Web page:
Everett Wrongful Death Claims

Wrongful death is the most devastating of all personal injury cases. To be suffering the loss of a loved one as a result of an accident or other negligence is an extremely difficult circumstance. There are no words to describe the heartbreak that follows the loss of a loved one, especially if it comes to light that the death could have been avoided.

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As the surviving relative, you often feel like you should take action to provide accountability for such a grievance, and you’re sure that your loved one would champion an effort to establish justice were your circumstances reversed. However, the question remains – what do you do?

What is a Wrongful Death Claim?

At Russell & Hill, PLLC, we have our clients’ best interests in mind. We work to keep you informed, handle your case with care, be respectful and understanding of the emotional aspects of your situation, and relieve you of as much work as possible throughout the process. In a wrongful death situation, it’s highly recommended and extremely beneficial to have professional, understanding legal representation.

A wrongful death claim is placed against a party that is liable for an individual’s death. Immediate family or relatives of the deceased individual’s estate bring the claim as a civil action against the individual or party responsible for the accident. As the cause of death and other variables of the accident are considered, you will find it invaluable to have a skilled attorney by your side to represent your loved one during the legal proceedings that follow the filing of a wrongful death personal injury claim.

 

What Happens When You File a Wrongful Death Claim?

If the accident wasn’t the individual’s fault, but rather was a result of another party’s negligence, then, by law, the at-fault party is liable to compensate the family of the deceased with monetary compensation. These damages are meant to equitably compensate the person’s family for the life that was lost and any expenses that were incurred as a result.

When filing for a wrongful death personal injury claim, we’re asking the at-fault party to compensate the deceased individual’s family for the ‘pecuniary’ (or financial injury) that resulted from that person’s death. These pecuniary damages may include the following:

  • Medical expenses
  • Pain and suffering compensation
  • Lost future earnings
  • Loss of life’s enjoyment
  • Punitive damages
  • Funeral and burial expenses

There are also non-economic damages that may be awarded as well.

Your wrongful death attorney can help you formulate a substantiated and persuasive claim and hold the at-fault party accountable for the compensation that you’re due. Together, you and your attorney can pursue justice for the life that was lost.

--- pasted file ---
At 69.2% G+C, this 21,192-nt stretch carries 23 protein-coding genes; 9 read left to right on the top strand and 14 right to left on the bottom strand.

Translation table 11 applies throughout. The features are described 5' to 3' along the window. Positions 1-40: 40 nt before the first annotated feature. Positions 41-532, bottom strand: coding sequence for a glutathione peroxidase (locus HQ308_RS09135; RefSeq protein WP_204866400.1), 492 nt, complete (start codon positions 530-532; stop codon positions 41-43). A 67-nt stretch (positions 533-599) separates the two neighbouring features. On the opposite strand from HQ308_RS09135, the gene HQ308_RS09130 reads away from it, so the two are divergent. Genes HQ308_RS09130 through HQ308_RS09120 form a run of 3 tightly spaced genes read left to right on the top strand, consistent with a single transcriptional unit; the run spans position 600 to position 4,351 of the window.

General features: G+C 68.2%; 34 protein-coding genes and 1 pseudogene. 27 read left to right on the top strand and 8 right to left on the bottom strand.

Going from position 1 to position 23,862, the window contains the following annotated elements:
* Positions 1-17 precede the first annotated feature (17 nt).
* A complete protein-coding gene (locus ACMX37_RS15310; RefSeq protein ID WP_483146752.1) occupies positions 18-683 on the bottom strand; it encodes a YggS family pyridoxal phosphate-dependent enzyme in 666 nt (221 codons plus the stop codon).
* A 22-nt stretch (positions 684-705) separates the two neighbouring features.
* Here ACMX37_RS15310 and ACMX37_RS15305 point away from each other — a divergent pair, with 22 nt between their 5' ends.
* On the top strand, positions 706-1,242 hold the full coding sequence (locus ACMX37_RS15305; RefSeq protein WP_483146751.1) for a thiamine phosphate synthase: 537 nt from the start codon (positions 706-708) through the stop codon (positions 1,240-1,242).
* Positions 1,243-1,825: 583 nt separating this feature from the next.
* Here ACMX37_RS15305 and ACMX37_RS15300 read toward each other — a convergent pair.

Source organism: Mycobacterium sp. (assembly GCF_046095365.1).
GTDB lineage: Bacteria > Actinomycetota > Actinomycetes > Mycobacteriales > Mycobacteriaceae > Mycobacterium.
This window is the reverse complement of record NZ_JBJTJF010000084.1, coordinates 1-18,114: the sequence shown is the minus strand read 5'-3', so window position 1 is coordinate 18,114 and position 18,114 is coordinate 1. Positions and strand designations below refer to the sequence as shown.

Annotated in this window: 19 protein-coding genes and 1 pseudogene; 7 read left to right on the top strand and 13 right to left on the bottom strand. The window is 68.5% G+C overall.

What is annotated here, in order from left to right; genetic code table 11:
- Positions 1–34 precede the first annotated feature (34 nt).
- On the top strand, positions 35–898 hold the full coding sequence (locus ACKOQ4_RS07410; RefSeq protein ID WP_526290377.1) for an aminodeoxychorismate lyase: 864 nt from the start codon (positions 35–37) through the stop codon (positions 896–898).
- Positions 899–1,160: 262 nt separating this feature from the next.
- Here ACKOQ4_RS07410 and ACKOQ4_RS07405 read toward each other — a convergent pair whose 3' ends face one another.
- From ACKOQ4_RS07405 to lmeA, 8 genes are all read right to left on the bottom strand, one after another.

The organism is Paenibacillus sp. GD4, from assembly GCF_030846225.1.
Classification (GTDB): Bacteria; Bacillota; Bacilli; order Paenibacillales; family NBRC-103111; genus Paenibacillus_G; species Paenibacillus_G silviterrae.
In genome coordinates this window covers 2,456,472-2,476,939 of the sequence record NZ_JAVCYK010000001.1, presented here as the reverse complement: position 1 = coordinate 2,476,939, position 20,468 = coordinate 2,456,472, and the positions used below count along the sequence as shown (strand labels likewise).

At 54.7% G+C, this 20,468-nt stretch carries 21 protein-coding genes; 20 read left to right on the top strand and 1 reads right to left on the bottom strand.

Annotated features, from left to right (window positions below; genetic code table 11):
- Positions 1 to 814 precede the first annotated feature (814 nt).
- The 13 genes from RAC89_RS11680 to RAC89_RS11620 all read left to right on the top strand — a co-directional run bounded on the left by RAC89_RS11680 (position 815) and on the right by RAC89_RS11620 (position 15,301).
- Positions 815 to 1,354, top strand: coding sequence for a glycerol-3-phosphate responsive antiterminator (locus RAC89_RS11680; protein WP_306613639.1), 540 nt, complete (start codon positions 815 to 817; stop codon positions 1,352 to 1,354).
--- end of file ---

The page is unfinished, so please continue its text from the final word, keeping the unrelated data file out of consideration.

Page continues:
Who Can Claim Damages as a Beneficiary?

In the state of Washington, there is a general wrongful death statute that governs the actions that the deceased individual’s surviving family or relatives may take. Essentially, the surviving relatives (also called, “statutory beneficiaries”) are petitioning for recompense for their loved one’s death, in the same way that the individual would have done had they survived the incident.

First Tier Beneficiaries

Washington also has a ‘two-tiered’ system for beneficiaries hoping to be compensated following a wrongful death. Included in the first tier is the deceased individual’s immediate family members, which includes their:

  • Spouse
  • Registered domestic partner
  • Children

The spouse must be legally married to the individual at the time of their death, and a domestic partner must also be legally recognized as such.

Even if both first-tier and second-tier beneficiaries exist, the first-tier beneficiaries are the only party that benefit from the deceased individual’s estate.

Second Tier Beneficiaries

If there are no first-tier beneficiaries, the rights to compensation move to the second tier, which include surviving parents or siblings. However, in order for the parents and siblings to be qualified to receive compensation as a result of their family member’s death, they must have been financially dependent upon the deceased individual at the point of their accident.

This means that if the individual was single, childless, and supporting no family members financially at the time of their death, then any surviving relative will be unable to recover compensation in the case of the individual’s wrongful death.

Contact Us

We want to help you receive the compensation that you’re due for the death of your loved one. Our qualified attorneys have a lot of experience in wrongful death cases and are more than capable of helping you through your situation. Our initial, no-obligation consultations are absolutely free, and you can schedule one today.

For more information about how a personal injury attorney can assist you with filing and settling a wrongful death claim, don’t hesitate to contact us